When it comes to affiliate marketing, influencer marketing, and online content that’s promoting a brands products or services, the term “FTC disclosures” is something brands should pay close attention to.
The Federal Trade Commission (FTC) has pretty clear cut guidelines that require anyone to disclose if they have been paid to advertise a specific product. This includes if they receive:
- free products
- flat fee payments
- or, anything of value in exchange for mentioning a product
This is very relevant to affiliate partners as they include affiliate links in their online content.
It also applies to influencers who receive a flat fee or free product in exchange for a sponsored post on their blog or social media channels, including within videos.
While the guidelines have evolved since they were first released a few years ago, the overall goal of the guidelines has remained the same.
The FTC wants to provide transparency to consumers by ensuring that online marketers disclose if there is a connection between their endorsement of a product and the company whose brand they are promoting.
The rationale is that, by knowing about this compensation-based relationship, the consumer is better positioned to evaluate the overall recommendation or review being provided.
If an affiliate or influencer does not properly disclose this compensation-based relationship, it is often the brand that gets hit with a hefty fine and bad publicity – not the marketer.
To ensure that your marketing partners are properly disclosing their relationship with you and complying with the FTC, keep these five tips top of mind:
Table of Contents
- With FTC Rules On Affiliate, Placement is Important
- The Medium doesn’t change the disclosure requirement
- There is flexibility in the language
- Standard advertisements are exempt
- Always conduct audits to ensure affiliates are compliant
The FTC states “the guiding principle is that the disclosure has to be clear and conspicuous.” In our communications with affiliates and influencers, we let them know that their disclosure should be clearly visible at the top of each of their posts or as close to the actual affiliate links as possible. Either way, the disclosure must appear before the first inclusion of an affiliate link. Here are a few other placement tips:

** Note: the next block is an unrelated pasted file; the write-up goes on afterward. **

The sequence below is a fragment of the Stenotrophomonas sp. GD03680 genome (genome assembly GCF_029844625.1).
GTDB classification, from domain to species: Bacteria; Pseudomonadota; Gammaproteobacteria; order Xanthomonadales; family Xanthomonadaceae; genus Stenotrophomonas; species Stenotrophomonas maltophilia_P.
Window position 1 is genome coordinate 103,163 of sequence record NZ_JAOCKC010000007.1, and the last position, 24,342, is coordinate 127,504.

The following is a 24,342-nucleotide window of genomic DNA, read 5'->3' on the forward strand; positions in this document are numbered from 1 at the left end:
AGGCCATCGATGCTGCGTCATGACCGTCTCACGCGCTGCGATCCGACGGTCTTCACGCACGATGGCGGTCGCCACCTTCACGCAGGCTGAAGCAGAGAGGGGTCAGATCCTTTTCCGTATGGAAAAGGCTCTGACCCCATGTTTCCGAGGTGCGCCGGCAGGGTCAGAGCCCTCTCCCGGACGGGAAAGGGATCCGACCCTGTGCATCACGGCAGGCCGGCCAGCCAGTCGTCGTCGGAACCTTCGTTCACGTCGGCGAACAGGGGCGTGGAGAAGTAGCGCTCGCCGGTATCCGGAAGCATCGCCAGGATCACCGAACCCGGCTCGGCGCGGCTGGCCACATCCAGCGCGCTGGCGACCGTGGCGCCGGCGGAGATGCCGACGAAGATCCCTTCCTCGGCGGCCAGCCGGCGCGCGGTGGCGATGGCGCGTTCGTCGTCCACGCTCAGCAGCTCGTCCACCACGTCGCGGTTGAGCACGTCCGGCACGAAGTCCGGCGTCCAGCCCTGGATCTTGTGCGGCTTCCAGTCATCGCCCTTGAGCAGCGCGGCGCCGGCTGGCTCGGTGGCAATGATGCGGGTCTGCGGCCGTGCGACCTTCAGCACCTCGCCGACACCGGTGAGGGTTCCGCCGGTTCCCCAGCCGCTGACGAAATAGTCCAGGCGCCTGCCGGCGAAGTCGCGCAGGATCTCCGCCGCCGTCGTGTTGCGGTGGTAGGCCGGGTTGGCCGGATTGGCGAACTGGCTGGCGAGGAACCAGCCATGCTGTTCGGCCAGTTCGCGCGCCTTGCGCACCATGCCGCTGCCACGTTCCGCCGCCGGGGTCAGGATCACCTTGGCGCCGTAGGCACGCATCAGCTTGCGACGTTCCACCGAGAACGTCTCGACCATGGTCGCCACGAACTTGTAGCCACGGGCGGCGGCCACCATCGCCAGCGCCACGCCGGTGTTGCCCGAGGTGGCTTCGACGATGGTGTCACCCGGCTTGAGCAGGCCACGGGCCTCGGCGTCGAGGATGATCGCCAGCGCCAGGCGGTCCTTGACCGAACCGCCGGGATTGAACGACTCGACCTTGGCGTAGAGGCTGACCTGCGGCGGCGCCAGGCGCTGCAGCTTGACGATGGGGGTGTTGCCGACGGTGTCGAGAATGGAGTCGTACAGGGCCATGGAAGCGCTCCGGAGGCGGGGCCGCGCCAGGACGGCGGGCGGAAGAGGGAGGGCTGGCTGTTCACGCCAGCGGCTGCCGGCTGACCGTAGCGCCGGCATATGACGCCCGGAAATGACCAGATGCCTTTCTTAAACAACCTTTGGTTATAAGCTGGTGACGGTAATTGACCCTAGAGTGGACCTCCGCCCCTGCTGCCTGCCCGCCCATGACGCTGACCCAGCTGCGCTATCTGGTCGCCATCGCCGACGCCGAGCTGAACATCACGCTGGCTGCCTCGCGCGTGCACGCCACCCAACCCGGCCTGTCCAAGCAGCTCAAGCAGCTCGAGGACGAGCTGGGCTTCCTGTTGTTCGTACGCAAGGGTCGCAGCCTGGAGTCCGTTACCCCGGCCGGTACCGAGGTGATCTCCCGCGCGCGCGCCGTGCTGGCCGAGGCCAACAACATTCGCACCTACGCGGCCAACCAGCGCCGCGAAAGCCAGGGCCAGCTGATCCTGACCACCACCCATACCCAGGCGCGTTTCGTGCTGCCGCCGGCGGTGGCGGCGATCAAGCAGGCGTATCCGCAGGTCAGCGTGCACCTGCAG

- The disclosure should be above the fold and not require a consumer to scroll to see it.
- Disclosure should stand out and be noticeable to consumers.
- A single disclosure on the homepage or a hyperlink that states ‘disclosure’ or ‘legal’ is not a sufficient disclosure. This level of disclosure does not convey the full message. What’s more, is that consumers won’t click a disclosure hyperlink and are likely to miss it altogether.
Disclosure requirements span across many mediums, including websites, social media, videos, webinars, and so on. Within social media, one important thing to remember is that character limits don’t change the obligation to disclose.
For example, starting a tweet with “Ad” or “#Ad” would likely be an effective disclosure since character limits are an issue.
Similarly, the FTC states that if an affiliate or influencers is posting audio or video that includes a product or service promotion that they’re getting compensated for, then the disclosure should be at the beginning of it – and in the same form; in other words, they need to include the disclosure at the beginning of the video, not just in text related to the video.